The SABC office in Auckland Park, Johannesburg. Picture: SUNDAY TIMES
The SABC office in Auckland Park, Johannesburg. Picture: SUNDAY TIMES

The Communications Workers Union (CWU), which represents more than 44,000 workers in the communications industry, has expressed concern about the shortlisting process for the SABC board, saying it was shocked to learn there was no labour candidate among the 24 names on the shortlist.

Last week, parliament’s portfolio committee on communications drew up the shortlist of candidates who will be interviewed to fill eight vacancies on the troubled broadcaster’s board. Interviews are scheduled to begin on Tuesday.

Aubrey Tshabalala, the general secretary of CWU, said at the weekend the union would write to the portfolio committee chair to register its displeasure at the shortlisting process.

“To include labour is not a favour but part of the Broadcasting Act requirements and the advert. We are therefore not pleased that labour has no representative. It is important that, in these trying times, the board of the SABC comprises expertise from all sectors of our society,” said Tshabalala.

“We are disappointed by the committee. We are going to write a letter to parliament expressing our disapproval of this shortlisting. The labour representative on [the] governance board is a critical part of social dialogue, and is a practice that is successful in Germany, Japan and other [countries]. This will bridge the communication gap, contribute on strategies, expose corruption and poor governance.

“The undermining of labour cannot be accepted, especially now that there are threats of dismissing workers in massive numbers.”

The shortlist includes erstwhile SABC CEO Lulama Mokhobo and Gift Buthelezi, a former deputy director-general in the department of telecommunications & postal services. The other candidates are:  Motshedi Benjamin Lekalakala,  Nkosana Mbokane, Mathews Mofokeng, Mamodupi Mohlala-Mulaudzi,  Bernedette Muthien,  Jasmina Patel,   Nakedi Ribane,  Marcia Socikwa, Siphile Buthelezi, Sathasivan Cooper, David Maimela, Mpiyakhe Mkholo, Lufuno Nevondwe ,  Mary Papaya, Chief Livhuwani Matsila,  Sembie Danana,  Itani Tseisi, Rowan Nicholls,  Mfanozelwe Shozi, Nokuzola Ehrens,  Mmabatho Ramagoshi  and William Malema Ramoshaba.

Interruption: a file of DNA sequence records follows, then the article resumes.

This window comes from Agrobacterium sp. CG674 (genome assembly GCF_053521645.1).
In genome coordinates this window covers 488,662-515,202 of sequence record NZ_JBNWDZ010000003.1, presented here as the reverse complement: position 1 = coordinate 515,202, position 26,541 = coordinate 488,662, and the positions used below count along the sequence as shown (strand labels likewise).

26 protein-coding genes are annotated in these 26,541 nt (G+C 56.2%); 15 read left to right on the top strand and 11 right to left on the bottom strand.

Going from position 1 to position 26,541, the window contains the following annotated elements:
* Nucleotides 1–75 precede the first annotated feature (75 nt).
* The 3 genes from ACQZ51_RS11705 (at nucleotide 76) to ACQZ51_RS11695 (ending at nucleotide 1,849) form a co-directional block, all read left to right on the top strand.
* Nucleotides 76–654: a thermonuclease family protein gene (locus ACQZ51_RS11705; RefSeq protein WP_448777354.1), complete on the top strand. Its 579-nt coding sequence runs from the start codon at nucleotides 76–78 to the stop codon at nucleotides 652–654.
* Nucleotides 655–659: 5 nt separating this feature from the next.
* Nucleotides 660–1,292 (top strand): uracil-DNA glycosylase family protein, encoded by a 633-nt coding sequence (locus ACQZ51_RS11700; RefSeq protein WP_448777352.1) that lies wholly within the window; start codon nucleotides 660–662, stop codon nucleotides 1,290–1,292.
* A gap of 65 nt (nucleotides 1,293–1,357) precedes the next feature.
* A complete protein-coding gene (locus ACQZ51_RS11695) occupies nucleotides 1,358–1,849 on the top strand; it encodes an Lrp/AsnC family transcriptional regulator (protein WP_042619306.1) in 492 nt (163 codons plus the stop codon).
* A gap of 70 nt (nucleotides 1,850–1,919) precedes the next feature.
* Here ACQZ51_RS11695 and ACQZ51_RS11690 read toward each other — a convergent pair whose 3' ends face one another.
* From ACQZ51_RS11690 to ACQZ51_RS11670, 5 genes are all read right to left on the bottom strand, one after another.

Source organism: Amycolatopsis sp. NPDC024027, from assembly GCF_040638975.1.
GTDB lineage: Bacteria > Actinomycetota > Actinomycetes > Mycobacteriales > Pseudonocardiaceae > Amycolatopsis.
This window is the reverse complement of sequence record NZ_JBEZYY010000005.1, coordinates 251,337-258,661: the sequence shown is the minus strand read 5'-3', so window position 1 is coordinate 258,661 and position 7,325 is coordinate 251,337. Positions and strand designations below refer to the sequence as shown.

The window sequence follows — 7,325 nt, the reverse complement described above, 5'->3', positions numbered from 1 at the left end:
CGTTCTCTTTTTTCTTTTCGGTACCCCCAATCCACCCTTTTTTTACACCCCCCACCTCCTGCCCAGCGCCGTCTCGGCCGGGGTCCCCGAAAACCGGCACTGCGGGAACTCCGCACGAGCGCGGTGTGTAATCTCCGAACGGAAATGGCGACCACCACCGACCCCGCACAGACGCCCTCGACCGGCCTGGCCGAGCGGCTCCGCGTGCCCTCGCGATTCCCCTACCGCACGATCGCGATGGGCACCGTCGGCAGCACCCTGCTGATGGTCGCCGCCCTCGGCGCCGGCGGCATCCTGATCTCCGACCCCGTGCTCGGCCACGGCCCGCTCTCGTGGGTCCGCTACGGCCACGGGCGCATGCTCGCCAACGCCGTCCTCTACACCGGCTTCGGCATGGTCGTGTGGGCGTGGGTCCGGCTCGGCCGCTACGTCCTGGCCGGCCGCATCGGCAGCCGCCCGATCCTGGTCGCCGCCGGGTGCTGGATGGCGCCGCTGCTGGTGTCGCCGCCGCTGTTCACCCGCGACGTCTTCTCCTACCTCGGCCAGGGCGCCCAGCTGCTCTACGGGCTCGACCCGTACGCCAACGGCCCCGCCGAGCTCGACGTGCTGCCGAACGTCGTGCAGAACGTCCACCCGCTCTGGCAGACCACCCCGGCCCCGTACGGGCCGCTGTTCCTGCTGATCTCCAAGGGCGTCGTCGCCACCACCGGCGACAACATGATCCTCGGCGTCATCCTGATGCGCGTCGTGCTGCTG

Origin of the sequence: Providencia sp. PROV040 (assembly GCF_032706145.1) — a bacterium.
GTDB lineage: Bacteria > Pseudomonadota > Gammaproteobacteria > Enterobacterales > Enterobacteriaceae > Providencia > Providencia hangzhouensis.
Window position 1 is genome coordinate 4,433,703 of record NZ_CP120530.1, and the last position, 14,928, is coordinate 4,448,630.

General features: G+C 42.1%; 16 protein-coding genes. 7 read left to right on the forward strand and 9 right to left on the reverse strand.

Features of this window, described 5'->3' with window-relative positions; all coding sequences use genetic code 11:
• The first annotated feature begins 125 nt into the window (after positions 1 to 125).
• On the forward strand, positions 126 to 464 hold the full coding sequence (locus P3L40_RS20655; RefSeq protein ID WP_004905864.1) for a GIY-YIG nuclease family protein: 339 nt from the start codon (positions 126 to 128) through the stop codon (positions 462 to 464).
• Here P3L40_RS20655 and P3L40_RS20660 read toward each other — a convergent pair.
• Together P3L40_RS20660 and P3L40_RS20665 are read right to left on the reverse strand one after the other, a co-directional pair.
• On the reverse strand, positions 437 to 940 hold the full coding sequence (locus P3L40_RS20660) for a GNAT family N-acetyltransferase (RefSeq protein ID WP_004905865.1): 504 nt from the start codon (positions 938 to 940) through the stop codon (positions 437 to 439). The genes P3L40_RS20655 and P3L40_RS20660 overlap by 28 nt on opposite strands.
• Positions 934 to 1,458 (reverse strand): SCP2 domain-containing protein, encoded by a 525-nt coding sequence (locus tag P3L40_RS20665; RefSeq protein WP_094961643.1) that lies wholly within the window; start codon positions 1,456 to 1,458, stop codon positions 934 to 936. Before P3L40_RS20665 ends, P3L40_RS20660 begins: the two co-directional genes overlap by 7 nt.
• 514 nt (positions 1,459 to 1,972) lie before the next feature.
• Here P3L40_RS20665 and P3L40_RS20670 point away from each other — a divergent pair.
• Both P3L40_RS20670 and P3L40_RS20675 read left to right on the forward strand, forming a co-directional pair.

The ANC, meanwhile, welcomed the shortlist and urged the public to participate in the process by “commenting on the shortlisted candidates to ensure that the outcome of this process is transparent and in line with our participatory democracy”.

The public broadcaster, which is in dire financial straits, sank deeper into crisis late in 2018 when four directors resigned,  leaving the board without the quorum required to make decisions. It is meant to have 12 members and needs nine, including the CEO, CFO and COO, to form a quorum.

The resignation of the four directors — veteran journalists Mathatha Tsedu and John Matisonn, business leader Khanyisile Kweyama and attorney Krish Naidoo — came as the SABC was planning to retrench about 2,200 permanent and freelance staff, nearly 40% of its staff compliment, in an attempt to salvage its finances.

They quit after receiving a scathing letter from communications minister Stella Ndabeni-Abrahams, in which she accused the nonexecutive directors of not acting in the best interest of the public broadcaster as they pressed on with retrenchments.

The SABC has since halted retrenchments pending a skills audit.  However, it continues to struggle to pay its creditors and warned in November that it would not be able to pay some salaries unless it secured a R6bn government guarantee.